A team from the Directorate of Graduate Research and Training (DGRT) led by the Director, Prof. Edward Bbaale on 4th May 2023 visited the College of Computing and Information Sciences (CoCIS) to collect views that will enable the Directorate to undertake comprehensive policy reviews relating to graduate research and training as the university moves towards being research-led.

Assoc. Prof. Julius Kikooma and Prof. Edward Bbaale during the meeting

A team from the Directorate of Graduate Research and Training (DGRT) led by the Director, Prof. Edward Bbaale on 4th May 2023 visited the College of Computing and Information Sciences (CoCIS) to collect views that will enable the Directorate to undertake comprehensive policy reviews relating to graduate research and training as the university moves towards being research-led.

The Directorate also wanted to pick lessons from CoCIS management on the best practices and points of success as well as the pressing policies that are a roadblock to graduate research and training at Makerere University.

Assoc. Prof. Julius Kikooma, Prof. Edward Bbaale and Prof. Tonny Oyana during the meeting

The DGRT and CoCIS meeting was attended by the Principal Prof. Tonny Oyana and his Ag.  Deputy, Dr Peter Nabende, Deans, Heads of Departments, graduate programme coordinators, and academic and administrative staff handling graduate programmes.

The discussion focused on strategies for increasing graduate enrolment and graduation output at the college, a sustainability plan for managing graduate education and research and ensuring that the process of programme accreditation is expedited by concerned stakeholders.

Other issues discussed were the need to have a structure for the PhD by research, funding for graduate studies as a major bottleneck for graduate completion, incentivizing graduate supervision and examination, teaching workload vis a vis research and other mandates. Also discussed was the need to streamline communication, management and monitoring of graduate training and research in the university and attract post-doctoral students to tap into their intellectual property and research output.

Calling upon staff to reorient their minds and energies towards the university’s strategic direction, the Director DGRT Prof. Edward Bbaale said the main aim is to entrench graduate training at Makerere  University by gradually reducing undergraduate enrolment and increasing doctoral and postgraduate intake and programmes.

“The target is that by 2030 we should have 30% of our students being graduate students, but currently we are around 12%. So, we are still less than half of the target in our strategic plan, but also out of the 30%, we envisage having, 10% must be foreign students which should be internationalized as much as possible. Currently, our share of international students is only 2%.”, Prof. Bbaale said.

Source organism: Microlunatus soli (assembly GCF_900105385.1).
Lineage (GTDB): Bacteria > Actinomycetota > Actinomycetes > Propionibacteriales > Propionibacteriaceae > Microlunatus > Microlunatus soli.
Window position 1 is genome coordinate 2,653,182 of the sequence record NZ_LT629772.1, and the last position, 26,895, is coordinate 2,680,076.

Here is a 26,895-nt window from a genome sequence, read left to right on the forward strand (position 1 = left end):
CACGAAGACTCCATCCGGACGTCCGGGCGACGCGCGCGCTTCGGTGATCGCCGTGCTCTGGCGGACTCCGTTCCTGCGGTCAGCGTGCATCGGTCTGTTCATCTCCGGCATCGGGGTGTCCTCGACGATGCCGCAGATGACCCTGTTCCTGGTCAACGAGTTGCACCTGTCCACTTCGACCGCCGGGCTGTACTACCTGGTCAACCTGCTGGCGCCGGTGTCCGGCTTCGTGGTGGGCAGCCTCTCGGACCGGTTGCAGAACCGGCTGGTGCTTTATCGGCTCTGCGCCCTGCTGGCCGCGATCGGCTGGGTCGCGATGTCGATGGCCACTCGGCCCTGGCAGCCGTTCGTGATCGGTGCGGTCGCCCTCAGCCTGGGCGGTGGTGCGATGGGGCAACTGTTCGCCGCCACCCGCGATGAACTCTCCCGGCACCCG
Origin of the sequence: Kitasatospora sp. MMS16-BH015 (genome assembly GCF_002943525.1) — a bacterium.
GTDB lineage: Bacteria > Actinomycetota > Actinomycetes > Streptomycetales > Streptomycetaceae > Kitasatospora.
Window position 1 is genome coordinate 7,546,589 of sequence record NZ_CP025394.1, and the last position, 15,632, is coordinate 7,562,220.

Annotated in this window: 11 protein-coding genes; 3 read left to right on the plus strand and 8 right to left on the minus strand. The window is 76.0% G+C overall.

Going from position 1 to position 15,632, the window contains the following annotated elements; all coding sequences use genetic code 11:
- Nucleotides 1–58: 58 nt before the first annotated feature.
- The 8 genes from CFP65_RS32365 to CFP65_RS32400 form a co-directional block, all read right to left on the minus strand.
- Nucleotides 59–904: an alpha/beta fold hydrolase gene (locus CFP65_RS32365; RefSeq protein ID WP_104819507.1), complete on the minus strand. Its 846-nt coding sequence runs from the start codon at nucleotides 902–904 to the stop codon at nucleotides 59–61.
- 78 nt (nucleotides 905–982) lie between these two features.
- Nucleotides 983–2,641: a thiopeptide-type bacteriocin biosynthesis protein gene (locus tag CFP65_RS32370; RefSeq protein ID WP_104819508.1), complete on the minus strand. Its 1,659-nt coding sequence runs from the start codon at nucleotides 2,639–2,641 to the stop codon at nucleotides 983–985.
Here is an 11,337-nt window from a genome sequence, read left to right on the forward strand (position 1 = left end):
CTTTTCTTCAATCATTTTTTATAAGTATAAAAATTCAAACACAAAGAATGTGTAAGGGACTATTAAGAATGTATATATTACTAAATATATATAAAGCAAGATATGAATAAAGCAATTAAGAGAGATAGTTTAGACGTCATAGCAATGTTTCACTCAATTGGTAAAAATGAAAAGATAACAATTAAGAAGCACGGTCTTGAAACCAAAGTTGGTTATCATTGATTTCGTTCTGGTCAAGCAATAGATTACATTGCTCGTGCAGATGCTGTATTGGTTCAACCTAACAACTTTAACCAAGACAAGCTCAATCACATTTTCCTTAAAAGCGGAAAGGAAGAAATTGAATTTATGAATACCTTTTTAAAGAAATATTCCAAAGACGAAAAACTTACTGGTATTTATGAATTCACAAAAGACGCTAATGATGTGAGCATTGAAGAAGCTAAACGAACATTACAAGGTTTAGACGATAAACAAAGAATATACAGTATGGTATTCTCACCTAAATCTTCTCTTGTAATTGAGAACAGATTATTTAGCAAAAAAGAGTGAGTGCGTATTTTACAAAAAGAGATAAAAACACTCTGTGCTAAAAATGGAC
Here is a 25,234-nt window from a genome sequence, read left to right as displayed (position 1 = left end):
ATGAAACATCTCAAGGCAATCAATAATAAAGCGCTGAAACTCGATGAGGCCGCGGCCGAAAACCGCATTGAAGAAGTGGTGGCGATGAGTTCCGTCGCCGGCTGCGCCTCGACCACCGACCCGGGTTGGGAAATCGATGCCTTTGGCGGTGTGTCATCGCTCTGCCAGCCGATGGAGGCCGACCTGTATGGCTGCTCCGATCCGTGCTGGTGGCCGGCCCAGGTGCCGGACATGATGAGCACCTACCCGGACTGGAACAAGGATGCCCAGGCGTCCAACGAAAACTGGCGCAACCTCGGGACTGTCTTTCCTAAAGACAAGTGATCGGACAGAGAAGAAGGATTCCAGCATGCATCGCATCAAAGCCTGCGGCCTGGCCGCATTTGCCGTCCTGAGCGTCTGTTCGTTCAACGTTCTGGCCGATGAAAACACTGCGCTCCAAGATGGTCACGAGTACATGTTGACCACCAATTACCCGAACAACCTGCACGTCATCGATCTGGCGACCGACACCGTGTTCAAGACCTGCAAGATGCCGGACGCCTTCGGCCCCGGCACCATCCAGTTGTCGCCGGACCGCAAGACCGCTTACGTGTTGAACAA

Prof. Edward Bbaale making his remarks during the meeting.

In addition to the prioritization of graduate training, the Director said, the university has identified other key building blocks of the research-led agenda including the packaging and marketing of research into marketable products for appropriate adoption and adaptation in order to impact the community.

Prof. Bbaale implored staff to form research groups and grow a multidisciplinary culture of research saying, there is a  university policy before the Senate on the establishment of an institute and a centre of excellence which also defines a research group.

Bbaale highlighted that some of the key mandates of the DGRT entail initiating and reviewing policy to provide a conducive environment for graduate training and research, disseminating policies and ensuring that they are adhered to.

He reported that the Directorate had embarked on reviewing a number of policies to provide a conducive environment for graduate training and innovative research. These include the Graduate Handbook, the Postdoc policy, the university research agenda 2018  and the curriculum for the PhD by research.

“Counterparts in South Africa are challenging us with this aspect of post-doc policy. They enjoy a great harvest of quality research because of the post-doc aspect. And so even as Makerere, we need to have a serious post-doc arrangement.”

“And the other very important aspect is that we want to make sure that we have every PhD whether taught or by research must have a career program document so that we can follow through the student’s milestones and the other issues that we are concerned with”, The Director explained.

Giving the background to the college engagements with DGRT, the Deputy Director in charge of Administration and Graduate Training Assoc. Prof. Julius Kikooma said the consultations stem from the retreat that the Vice Chancellor organized some two months ago where he invited all heads of units as well as senior academics, and discussed this question of centring graduate training in the view of the new strategic direction of Makerere University.

Sharing trends on intake, enrollment and graduation statistics for the last five years in CoCIS, Prof. Kikooma expressed the Directorate’s commitment to addressing challenges to graduate training.

“We want to have that open discussion where we can speak around the issues that could be part of the roadblocks or if we use today’s speaking, If we see them as potholes, we really want to see what are those potholes in the graduate student’s journey at Makerere University.